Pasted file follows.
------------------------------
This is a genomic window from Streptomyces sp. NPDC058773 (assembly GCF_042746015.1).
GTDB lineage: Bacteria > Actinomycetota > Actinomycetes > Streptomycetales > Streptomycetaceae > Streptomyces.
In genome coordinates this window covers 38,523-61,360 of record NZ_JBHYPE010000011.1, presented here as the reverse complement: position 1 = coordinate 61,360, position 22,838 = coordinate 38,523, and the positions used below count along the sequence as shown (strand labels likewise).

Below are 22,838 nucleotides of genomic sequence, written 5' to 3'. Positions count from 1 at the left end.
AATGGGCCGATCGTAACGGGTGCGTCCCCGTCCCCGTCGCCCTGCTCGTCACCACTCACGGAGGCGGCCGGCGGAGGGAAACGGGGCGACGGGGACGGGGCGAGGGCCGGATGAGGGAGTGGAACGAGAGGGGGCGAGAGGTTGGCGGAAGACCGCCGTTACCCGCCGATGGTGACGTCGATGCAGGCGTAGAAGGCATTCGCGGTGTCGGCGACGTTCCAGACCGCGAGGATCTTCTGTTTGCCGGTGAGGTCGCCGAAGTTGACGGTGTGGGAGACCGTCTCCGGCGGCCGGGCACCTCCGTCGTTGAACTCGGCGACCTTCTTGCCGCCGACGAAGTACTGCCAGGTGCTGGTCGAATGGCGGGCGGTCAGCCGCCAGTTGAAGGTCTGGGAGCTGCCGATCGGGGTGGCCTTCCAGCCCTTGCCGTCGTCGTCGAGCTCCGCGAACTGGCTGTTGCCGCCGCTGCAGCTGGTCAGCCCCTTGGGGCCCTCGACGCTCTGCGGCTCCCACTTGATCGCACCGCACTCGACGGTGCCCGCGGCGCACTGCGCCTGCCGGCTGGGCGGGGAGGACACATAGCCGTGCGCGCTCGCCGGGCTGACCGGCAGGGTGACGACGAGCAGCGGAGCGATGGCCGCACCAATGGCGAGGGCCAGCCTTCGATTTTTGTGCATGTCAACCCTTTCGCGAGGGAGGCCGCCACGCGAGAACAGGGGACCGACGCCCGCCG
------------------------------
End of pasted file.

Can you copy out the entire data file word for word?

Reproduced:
This is a genomic window from Streptomyces sp. NPDC058773 (assembly GCF_042746015.1).
GTDB lineage: Bacteria > Actinomycetota > Actinomycetes > Streptomycetales > Streptomycetaceae > Streptomyces.
In genome coordinates this window covers 38,523-61,360 of record NZ_JBHYPE010000011.1, presented here as the reverse complement: position 1 = coordinate 61,360, position 22,838 = coordinate 38,523, and the positions used below count along the sequence as shown (strand labels likewise).

Below are 22,838 nucleotides of genomic sequence, written 5' to 3'. Positions count from 1 at the left end.
AATGGGCCGATCGTAACGGGTGCGTCCCCGTCCCCGTCGCCCTGCTCGTCACCACTCACGGAGGCGGCCGGCGGAGGGAAACGGGGCGACGGGGACGGGGCGAGGGCCGGATGAGGGAGTGGAACGAGAGGGGGCGAGAGGTTGGCGGAAGACCGCCGTTACCCGCCGATGGTGACGTCGATGCAGGCGTAGAAGGCATTCGCGGTGTCGGCGACGTTCCAGACCGCGAGGATCTTCTGTTTGCCGGTGAGGTCGCCGAAGTTGACGGTGTGGGAGACCGTCTCCGGCGGCCGGGCACCTCCGTCGTTGAACTCGGCGACCTTCTTGCCGCCGACGAAGTACTGCCAGGTGCTGGTCGAATGGCGGGCGGTCAGCCGCCAGTTGAAGGTCTGGGAGCTGCCGATCGGGGTGGCCTTCCAGCCCTTGCCGTCGTCGTCGAGCTCCGCGAACTGGCTGTTGCCGCCGCTGCAGCTGGTCAGCCCCTTGGGGCCCTCGACGCTCTGCGGCTCCCACTTGATCGCACCGCACTCGACGGTGCCCGCGGCGCACTGCGCCTGCCGGCTGGGCGGGGAGGACACATAGCCGTGCGCGCTCGCCGGGCTGACCGGCAGGGTGACGACGAGCAGCGGAGCGATGGCCGCACCAATGGCGAGGGCCAGCCTTCGATTTTTGTGCATGTCAACCCTTTCGCGAGGGAGGCCGCCACGCGAGAACAGGGGACCGACGCCCGCCG